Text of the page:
Ray Davies is one of rock and roll's most enigmatic, least understood and appreciated geniuses. Responsible for some of popular music's most enduring and catchy songs, Davies and his younger brother Dave have a long and well deserved reputation for using their intense love-hate relationship to fuel their witty and oh-so British writing. Wallerstein argues that in some of their early 1970 works, The Kinks brought to life traditional British Vaudeville (a.k.a. "variety"). This is a complete biography starting with their births and covering all the years in between, up to and including the final breakup of The Kinks' original lineup in 1968. Click here for an excerpt, brought to you by The E-Publication version can be accessed by clicking here.Copyright and published in January 1998.


I Buried Paul

On an early November morning in 1966 a horrific car accident occurred not far from EMI Studios, where The Beatles had been working on their upcoming masterpiece "Sgt. Pepper's Lonely Hearts Club Band", Paul McCartney, The Beatles' charismatic and supremely talented bassist, died in this accident and yet somehow, someway, for some reason, the public was shielded from the truth. A look-alike was promptly recruited to replace McCartney, and The Beatles went on to produce the finest creations recorded in the annals of popular music. Why did the Beatles and their record label hide the truth? How did such a monumental tragedy escape public discovery? What evidence is there of the cover-up? How did it succeed? Where did this look-alike come from? Who was involved in the conspiracy, and what role did they play? For the first time ever these questions and more are answered by a man personally involved in the conspiracy. One of the few remaining participants confesses his involvement and exposes the truth behind the subterfuge, also explaining the rationale and process behind the bizarre "clues" which The Beatles proceeded to give the public. Copyright and published in September 2001.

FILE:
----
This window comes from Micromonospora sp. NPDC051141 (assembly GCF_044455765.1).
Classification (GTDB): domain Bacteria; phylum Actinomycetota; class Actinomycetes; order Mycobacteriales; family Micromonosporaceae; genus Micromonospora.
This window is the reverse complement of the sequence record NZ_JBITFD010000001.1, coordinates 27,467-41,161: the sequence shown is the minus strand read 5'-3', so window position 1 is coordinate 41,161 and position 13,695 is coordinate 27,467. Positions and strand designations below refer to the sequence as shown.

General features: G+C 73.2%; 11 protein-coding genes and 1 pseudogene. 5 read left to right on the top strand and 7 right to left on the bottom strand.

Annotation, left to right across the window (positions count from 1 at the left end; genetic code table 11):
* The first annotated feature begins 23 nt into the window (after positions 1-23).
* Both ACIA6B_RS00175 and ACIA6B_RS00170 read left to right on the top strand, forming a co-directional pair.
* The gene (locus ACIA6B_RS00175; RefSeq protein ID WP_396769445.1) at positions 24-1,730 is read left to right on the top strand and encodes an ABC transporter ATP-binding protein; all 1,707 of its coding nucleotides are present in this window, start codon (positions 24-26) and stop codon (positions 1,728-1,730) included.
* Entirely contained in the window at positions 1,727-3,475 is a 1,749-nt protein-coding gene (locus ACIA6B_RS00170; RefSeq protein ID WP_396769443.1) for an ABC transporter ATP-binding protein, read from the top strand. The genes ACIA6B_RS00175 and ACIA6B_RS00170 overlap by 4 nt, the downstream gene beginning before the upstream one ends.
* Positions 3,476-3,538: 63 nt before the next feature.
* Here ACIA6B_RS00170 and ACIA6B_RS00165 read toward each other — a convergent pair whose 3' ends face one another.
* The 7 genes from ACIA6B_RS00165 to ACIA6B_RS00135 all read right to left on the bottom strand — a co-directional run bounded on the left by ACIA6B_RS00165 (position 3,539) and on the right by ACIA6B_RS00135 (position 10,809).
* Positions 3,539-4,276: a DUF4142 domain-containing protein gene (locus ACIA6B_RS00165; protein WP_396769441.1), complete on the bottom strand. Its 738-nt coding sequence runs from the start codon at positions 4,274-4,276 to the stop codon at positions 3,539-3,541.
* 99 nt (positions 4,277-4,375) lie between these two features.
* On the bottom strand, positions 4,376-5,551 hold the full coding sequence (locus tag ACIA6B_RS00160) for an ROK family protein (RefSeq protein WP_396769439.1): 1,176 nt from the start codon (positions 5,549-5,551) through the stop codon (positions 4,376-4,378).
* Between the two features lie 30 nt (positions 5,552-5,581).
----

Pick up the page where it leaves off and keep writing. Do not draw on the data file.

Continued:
Can You Find Me Soft Asylum?

The circumstances behind the death of rock legend Jim Morrison remain shrouded in mystery and intrigue to this day. What really happened on that fateful evening in July 1971 - and exactly what role did Pamela Courson play in it all? Did she truly find him dead in her bathtub, or was his body transported to the apartment they shared after having expired elsewhere? After many years key individuals ffinally a dmitted to perpetrating a cover-up - for reasons that still resonate as specious to this day - and conflicting testimony leads us to question the degree to which drugs and foul play were involved. Quotes culled from a variety of sources make the contradictions and incongruities found inthe "official" account of Morrison's passsing, and allow the reader to draw his own conclusions. Presented exclusively and in it entirety at no charge by clicking here. Copyright and published in June 2004.

On The Considerable Talents and Diversity
of Mr. John Montgomery Ward

In this work of fiction, a man unearths an interesting manuscript in his mother's attic; the document turns out to be the transcripts to an unpublished interview conducted in 1924 with John Montgomery Ward, a Hall of Fame baseball player and one of the sports' true pioneers. As an educated man who also practiced law Ward was an anomaly as a ballplayer, and viewed as a controversial malcontent who went so far as to organize the players into a "brotherhood", which competed directly with the National League. The E-Publication version can be accessed by clicking here. Copyright and published in March 2008.